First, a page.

Enviro grants help local schools become more sustainable

Kempsey Shire Council

School kids with recycle sign

Schools from the Macleay Sustainable Schools Network were awarded funding as part of the first Enviro Grants program. More than 500 local eco warriors are making their schools more sustainable, while sharing the reduce waste and recycle better messages with family and friends.

Sustainability Officer Jess Marsh, said the range of projects undertaken shows the enthusiasm for schools to act more sustainably and focus on better waste management including recycling, food production and reduction in food waste

‘Projects included a new recycling station, a more efficient waste management system and new composting solutions to support an onsite veggie garden. Students are now more aware of keeping waste out of landfill by recycling, upcycling and reusing what they already have,’ Ms Marsh said.

A total of 11 schools received grants including St Joseph’s Primary School, Aldavilla Public School and Frederickton Out of School Hours Care (OSHC).

Alarna Garthon, Michelle Tarrant, and Angie Hagger, teachers at St Joseph’s Primary School, agree the funding allowed students to create an engaging sustainability hub to remind the entire school community of the importance of managing their waste every day.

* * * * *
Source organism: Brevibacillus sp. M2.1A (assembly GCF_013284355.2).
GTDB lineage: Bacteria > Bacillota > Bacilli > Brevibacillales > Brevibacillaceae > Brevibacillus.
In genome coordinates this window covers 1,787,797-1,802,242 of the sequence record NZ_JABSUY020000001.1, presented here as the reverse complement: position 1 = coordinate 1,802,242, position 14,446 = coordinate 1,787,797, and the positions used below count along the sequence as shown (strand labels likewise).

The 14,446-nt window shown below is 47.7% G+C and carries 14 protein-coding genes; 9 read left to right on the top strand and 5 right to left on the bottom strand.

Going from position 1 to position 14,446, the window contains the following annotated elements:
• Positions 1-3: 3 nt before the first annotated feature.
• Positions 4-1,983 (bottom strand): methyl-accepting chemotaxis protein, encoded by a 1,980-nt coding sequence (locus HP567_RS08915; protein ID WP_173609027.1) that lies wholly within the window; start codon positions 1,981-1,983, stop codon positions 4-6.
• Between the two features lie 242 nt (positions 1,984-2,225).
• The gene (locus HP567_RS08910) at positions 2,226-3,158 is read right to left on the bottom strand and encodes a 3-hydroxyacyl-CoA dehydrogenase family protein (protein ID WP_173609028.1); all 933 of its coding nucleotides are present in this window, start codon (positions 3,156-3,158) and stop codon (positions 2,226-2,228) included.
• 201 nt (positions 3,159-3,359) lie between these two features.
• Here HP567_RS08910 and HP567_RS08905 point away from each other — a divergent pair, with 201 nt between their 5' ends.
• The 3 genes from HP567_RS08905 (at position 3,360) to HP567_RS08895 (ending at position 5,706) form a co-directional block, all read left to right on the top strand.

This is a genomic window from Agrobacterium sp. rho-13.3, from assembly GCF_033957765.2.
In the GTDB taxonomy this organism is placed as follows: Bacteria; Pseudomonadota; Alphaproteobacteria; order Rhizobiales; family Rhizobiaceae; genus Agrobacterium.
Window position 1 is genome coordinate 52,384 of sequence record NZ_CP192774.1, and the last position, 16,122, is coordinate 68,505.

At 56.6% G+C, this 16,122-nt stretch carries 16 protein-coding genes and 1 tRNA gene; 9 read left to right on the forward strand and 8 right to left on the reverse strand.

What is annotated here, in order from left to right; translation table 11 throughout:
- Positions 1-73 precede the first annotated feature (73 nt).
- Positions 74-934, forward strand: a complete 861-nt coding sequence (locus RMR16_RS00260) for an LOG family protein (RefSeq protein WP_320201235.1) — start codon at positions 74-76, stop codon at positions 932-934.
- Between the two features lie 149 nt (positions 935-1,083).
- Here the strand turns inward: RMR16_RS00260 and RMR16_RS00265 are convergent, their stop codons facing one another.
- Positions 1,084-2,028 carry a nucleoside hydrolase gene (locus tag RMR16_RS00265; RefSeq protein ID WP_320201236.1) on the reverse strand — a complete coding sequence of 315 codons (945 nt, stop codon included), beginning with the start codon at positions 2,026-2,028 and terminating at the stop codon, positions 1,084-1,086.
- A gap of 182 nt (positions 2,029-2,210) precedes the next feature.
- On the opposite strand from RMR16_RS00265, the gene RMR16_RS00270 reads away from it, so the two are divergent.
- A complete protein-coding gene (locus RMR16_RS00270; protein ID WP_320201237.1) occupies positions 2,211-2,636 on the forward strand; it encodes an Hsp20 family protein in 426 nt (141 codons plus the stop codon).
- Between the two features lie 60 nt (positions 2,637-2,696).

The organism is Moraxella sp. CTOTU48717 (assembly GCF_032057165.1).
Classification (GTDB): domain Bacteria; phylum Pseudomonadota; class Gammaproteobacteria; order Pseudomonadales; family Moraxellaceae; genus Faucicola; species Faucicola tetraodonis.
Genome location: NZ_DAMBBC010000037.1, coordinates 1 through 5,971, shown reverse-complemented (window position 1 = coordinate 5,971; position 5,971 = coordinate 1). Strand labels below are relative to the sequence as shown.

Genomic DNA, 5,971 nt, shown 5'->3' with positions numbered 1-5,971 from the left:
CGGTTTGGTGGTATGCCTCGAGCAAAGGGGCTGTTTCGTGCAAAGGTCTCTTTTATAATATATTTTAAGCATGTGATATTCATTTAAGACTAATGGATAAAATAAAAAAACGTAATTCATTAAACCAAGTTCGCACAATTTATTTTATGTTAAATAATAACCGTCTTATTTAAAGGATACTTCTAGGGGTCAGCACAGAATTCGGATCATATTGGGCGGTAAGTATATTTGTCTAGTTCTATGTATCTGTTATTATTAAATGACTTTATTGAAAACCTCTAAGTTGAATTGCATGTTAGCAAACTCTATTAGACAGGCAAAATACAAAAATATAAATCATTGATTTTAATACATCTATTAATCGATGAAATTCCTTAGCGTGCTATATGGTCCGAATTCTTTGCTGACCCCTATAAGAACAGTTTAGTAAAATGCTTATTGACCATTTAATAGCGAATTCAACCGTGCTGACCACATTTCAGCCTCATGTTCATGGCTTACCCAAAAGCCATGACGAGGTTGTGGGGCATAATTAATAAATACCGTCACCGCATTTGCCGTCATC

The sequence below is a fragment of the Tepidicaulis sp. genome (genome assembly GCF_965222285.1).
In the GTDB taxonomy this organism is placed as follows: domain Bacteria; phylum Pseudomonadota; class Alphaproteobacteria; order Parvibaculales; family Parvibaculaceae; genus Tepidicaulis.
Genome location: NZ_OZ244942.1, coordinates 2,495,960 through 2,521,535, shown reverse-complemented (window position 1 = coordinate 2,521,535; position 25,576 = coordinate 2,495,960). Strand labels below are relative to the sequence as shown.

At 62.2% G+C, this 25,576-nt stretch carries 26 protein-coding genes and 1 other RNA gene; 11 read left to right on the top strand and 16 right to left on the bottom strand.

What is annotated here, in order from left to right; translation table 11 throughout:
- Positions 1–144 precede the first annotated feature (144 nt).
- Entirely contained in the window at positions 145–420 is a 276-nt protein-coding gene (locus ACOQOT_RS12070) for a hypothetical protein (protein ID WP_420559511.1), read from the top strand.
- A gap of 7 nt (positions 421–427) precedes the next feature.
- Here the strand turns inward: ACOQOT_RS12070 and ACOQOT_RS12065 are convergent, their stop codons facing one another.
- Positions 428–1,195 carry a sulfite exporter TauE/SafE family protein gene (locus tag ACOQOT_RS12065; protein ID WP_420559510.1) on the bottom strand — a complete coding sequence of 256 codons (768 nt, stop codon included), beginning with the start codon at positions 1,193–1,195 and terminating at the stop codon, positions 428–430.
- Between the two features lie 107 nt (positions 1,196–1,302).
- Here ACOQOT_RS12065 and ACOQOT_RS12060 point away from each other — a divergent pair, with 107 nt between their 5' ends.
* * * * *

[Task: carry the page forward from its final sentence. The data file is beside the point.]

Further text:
‘The students co-designed an amazing mural with a local graffiti artist Pat Indo to bring colour and brightness to our sustainability hub. The space is constantly used to promote conversations and awareness of what we recycle at St Joseph’s.

We’ve already seen an increase in students bringing in items for recycling and we’ve noticed more care taken particularly in the recycling of paper. We are very grateful to have received this grant and know it will continue to have a positive impact on our students and their environment,’ Ms Garthon said.

Jessica Pritchard of Frederickton OSHC said the funding enabled the establishment of a new veggie garden and gardening equipment for the children to use.

“We want students to see the process of composting and growing food and how they can be combined to form a cycle that provides us with sustainable food sources. We also teach our students that putting scraps into the compost will also reduce the food waste going to landfill, ” Ms Pritchard said.

Aldavilla Public School used the grant to relocate their existing recycling station. Kitchen and garden specialist Gaye Dufty said relocating the recycling station next to the classroom worm farms made better sense and it’s now much easier for food scraps to be recycled.

“The grant helped us take our recycling to the next level. Amongst other outcomes, the green bin is sorted each day into composting scraps, worm farm food & pig scraps. The grant has enabled our school to improve the look of our recycling centre as well as making it a more user friendly, streamlined and time saving activity each day.” Mrs Dufty said.

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